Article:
On Wednesday, July 17, the Northwest District Association hosted a meeting to discuss crime problems in the Northwest neighborhoods. In an attempt to address what is perceived as a recent proliferation of drug activity and prostitution in Northwest Portland, the Association is working with Portland police to expand and modify Portland's Drug- and Prostitution-Free Zones. But while Northwest residents are eager to chase out the bad elements, others are worried their actions may simply foist their problems into other areas.

Enacted in 1992, the Prostitution and Drug Zone ordinance has been a controversial tool for the police. It enables officers to kick out anyone suspected of violating drug or prostitution laws from a specified area for 90 days. Anyone banished from the zone with a legitimate necessity for being there--for instance, if their home, job, or social service programs fall within its borders--may be issued a variance to enter and travel through expressly for these purposes, but just for those purposes.

If the expansion is granted, the zone would enlarge past its core areas of inner North Portland and Old Town to encompass a wide swath of the Northwest, reaching as far as 23rd Avenue.

Although the community of Northwest residents seems united in a desire to improve the safety of their neighborhood, responses to the proposed zone expansion were mixed. One man wanted to know why a convicted offender could only be excluded for a year, and not indefinitely. One woman suggested that she take digital photos of suspected criminals and simply email them to the police. Others called to redirect attention towards solving the root of the problem through increased prevention and treatment programs.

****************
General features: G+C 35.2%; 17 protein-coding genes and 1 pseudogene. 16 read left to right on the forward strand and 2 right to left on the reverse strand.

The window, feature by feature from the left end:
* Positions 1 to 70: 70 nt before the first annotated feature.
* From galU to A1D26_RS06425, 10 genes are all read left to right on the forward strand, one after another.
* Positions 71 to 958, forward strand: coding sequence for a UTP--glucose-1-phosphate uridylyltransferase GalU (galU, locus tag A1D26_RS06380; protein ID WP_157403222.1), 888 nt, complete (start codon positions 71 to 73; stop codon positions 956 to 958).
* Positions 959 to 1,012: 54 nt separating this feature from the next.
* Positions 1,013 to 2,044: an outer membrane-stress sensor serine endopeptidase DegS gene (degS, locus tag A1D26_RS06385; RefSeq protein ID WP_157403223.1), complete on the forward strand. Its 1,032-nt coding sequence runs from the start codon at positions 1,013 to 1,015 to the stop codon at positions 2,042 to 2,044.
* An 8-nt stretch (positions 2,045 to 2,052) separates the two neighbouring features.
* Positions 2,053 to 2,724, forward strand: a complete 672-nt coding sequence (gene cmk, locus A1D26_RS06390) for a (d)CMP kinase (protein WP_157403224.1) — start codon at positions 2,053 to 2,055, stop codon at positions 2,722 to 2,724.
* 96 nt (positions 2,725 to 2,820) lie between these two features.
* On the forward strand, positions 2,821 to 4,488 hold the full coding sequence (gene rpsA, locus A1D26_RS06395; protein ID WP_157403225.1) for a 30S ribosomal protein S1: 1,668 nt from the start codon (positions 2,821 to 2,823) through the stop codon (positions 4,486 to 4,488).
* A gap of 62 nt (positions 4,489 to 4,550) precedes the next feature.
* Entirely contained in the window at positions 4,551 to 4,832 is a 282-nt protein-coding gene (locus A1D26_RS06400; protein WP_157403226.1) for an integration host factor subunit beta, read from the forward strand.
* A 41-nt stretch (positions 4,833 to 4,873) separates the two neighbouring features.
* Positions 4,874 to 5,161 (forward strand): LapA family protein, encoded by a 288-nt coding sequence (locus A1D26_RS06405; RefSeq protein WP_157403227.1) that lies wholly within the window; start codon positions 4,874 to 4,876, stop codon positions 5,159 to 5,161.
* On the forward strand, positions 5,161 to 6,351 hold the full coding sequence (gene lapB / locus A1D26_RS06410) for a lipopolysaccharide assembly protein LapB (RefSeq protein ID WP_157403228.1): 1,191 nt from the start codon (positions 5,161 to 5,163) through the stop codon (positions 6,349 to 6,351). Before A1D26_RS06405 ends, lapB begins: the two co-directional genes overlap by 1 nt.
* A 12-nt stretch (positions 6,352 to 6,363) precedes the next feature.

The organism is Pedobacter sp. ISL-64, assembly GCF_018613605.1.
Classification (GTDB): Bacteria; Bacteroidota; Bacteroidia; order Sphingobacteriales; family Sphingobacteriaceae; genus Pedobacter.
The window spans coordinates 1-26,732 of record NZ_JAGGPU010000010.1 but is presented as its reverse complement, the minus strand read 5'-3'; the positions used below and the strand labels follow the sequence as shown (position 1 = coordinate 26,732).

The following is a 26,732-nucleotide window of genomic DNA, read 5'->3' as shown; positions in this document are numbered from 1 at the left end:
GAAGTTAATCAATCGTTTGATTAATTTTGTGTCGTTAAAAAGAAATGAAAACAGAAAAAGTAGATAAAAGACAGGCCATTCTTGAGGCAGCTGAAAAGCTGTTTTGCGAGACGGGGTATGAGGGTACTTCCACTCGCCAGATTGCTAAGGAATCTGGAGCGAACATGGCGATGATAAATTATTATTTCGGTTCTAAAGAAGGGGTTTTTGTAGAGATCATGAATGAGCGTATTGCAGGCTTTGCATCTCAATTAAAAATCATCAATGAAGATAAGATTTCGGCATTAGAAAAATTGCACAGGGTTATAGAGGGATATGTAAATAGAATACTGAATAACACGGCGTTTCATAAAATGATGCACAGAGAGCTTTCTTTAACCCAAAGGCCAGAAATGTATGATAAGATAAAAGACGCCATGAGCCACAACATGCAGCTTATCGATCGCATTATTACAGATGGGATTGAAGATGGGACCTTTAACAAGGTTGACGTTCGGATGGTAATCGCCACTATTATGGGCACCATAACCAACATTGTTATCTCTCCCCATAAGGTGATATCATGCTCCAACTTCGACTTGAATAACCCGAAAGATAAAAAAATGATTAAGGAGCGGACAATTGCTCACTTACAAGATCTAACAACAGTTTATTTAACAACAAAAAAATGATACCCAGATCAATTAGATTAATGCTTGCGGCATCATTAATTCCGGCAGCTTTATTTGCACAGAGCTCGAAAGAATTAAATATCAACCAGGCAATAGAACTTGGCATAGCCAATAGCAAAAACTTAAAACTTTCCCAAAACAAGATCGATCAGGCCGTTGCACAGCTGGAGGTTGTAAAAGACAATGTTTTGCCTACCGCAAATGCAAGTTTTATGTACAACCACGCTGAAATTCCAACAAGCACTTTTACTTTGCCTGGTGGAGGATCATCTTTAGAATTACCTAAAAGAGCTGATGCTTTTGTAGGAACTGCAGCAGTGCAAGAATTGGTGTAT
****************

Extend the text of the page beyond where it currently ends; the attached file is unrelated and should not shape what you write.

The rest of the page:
Wednesday's meeting did not result in any definitive plans, but was simply an opportunity for residents to vent their concerns and to clarify legal questions.

"The next step," says Frank Bird, President of the Association, "is let's see what shakes out of this." He adds, "the DA could expand [the zone] without any neighborhood input."